Deviance Is A Violation Of Established Contextual, Cultural, Or Social Norms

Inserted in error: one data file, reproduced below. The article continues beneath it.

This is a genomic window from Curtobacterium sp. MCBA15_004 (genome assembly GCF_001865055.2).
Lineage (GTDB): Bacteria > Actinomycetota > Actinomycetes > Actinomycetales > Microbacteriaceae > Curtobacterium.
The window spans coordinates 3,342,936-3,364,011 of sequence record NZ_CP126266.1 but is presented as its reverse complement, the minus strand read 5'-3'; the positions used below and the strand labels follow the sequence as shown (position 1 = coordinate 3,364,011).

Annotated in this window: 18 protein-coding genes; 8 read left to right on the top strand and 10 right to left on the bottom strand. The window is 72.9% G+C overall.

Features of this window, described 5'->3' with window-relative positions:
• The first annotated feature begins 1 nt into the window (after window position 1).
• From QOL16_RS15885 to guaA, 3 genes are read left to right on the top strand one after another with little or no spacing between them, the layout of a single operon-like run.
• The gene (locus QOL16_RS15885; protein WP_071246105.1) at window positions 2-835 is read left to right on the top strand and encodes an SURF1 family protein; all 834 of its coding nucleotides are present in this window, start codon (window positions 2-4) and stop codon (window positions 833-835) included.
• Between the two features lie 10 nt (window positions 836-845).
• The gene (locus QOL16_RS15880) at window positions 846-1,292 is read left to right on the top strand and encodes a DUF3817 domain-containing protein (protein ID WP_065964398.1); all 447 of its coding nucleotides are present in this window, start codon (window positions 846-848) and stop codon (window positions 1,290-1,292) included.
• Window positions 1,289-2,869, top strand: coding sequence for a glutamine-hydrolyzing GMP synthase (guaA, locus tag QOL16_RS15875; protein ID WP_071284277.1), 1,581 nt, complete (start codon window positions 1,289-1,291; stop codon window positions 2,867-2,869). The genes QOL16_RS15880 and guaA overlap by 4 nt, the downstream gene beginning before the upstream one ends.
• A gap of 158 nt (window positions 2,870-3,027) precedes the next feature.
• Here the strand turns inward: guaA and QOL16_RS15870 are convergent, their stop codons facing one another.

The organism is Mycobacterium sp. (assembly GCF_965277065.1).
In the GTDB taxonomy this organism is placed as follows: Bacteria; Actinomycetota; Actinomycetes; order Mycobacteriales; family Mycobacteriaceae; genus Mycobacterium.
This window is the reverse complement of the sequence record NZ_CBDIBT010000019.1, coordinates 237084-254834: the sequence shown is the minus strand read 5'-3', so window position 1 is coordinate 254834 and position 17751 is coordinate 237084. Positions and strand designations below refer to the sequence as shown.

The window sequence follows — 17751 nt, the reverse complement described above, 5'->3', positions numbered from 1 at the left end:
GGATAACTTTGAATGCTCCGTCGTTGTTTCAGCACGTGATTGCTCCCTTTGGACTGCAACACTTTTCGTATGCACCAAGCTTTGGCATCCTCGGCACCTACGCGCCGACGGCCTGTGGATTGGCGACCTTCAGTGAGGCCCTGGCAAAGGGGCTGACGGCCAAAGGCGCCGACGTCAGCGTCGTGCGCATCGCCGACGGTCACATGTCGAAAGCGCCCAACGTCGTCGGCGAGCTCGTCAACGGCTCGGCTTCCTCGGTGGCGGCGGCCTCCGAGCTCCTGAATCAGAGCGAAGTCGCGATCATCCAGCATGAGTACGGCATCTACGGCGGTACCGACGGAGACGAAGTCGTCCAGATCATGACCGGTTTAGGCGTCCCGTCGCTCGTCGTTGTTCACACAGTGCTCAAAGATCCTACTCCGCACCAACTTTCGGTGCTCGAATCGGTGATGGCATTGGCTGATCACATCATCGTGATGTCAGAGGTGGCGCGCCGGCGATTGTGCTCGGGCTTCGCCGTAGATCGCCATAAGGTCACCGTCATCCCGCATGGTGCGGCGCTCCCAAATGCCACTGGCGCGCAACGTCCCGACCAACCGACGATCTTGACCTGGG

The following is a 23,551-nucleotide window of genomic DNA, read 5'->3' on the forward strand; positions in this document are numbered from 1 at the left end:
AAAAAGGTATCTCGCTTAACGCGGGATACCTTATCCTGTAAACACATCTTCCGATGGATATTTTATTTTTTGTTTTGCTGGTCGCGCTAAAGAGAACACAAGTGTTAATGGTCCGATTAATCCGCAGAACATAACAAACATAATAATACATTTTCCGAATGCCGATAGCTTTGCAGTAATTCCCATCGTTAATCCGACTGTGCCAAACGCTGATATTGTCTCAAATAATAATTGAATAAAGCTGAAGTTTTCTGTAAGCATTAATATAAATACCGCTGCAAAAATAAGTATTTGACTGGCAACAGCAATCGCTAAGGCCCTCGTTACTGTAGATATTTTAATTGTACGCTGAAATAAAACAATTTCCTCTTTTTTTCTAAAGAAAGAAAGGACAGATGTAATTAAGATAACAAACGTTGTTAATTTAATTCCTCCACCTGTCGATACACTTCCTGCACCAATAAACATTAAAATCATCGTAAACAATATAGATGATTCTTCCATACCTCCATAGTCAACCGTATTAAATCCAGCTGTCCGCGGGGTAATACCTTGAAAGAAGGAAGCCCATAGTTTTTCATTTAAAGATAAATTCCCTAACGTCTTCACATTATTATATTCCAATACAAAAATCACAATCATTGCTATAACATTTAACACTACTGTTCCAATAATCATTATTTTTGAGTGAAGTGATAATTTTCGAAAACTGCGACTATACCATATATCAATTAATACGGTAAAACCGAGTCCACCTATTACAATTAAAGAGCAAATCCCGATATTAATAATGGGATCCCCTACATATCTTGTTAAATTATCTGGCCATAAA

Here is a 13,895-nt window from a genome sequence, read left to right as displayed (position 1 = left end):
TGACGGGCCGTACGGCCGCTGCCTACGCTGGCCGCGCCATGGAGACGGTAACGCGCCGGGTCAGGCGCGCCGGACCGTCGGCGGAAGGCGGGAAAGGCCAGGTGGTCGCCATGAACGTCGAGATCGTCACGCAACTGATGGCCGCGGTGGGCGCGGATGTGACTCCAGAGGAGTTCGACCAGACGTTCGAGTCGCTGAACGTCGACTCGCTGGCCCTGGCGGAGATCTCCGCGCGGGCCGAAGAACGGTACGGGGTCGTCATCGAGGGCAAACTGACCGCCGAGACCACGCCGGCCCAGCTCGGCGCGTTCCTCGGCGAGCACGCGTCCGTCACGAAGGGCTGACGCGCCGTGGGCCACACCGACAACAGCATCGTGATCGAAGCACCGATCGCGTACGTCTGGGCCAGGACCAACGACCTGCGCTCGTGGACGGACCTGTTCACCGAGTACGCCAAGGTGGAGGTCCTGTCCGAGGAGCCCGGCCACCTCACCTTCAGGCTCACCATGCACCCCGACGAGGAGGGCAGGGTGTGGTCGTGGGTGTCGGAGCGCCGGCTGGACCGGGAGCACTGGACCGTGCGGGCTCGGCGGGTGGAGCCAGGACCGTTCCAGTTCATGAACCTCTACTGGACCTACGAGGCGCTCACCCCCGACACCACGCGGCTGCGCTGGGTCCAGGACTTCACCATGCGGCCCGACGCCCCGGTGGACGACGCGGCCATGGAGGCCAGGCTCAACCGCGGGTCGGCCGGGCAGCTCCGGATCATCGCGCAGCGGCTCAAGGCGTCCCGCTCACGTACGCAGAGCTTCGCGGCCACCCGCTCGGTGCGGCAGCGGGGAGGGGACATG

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Crime exists within the broad category of behaviour that sociologists call deviance, according to sociologist William Graham Sumner ‘deviance is a violation of established contextual, cultural, or social norms, whether codified by laws or not.’ and crime is behaviour that breaks a law requiring a legal sanction. Crime is socially and historically subjective, as it varies depending on the time and place the act is committed, for example, homosexuality was illegal and punishable by death under the buggery act of 1553 while King Henry the VIII ruled, punishable by imprisonment in 1861, and decriminalized in 1967 (Haralambos, 2008, p322). Deviance, also varies across different time periods and societies, as it 's culturally determined, for instance, in Britain it is rude to burp in public, and in Vietnamese culture it is socially acceptable, and simply seen as a natural reaction after a meal. Although, Deviance usually comes with a negative connotation, it can also be positive, for instance, when Rosa Parks decided to sit on the wrong section of the bus, she challenged societies notions of segregation. This is a form of heroic deviant behaviour. Therefore, deviant behaviour is simply behaviour that goes against social norms of that particular society. Investigation of crime began with Lombroso (1876) biological theory, who theorised that criminals were genetically different to the rest of us, and Bowlby (1946) viewed it from a psychological stance stating that children

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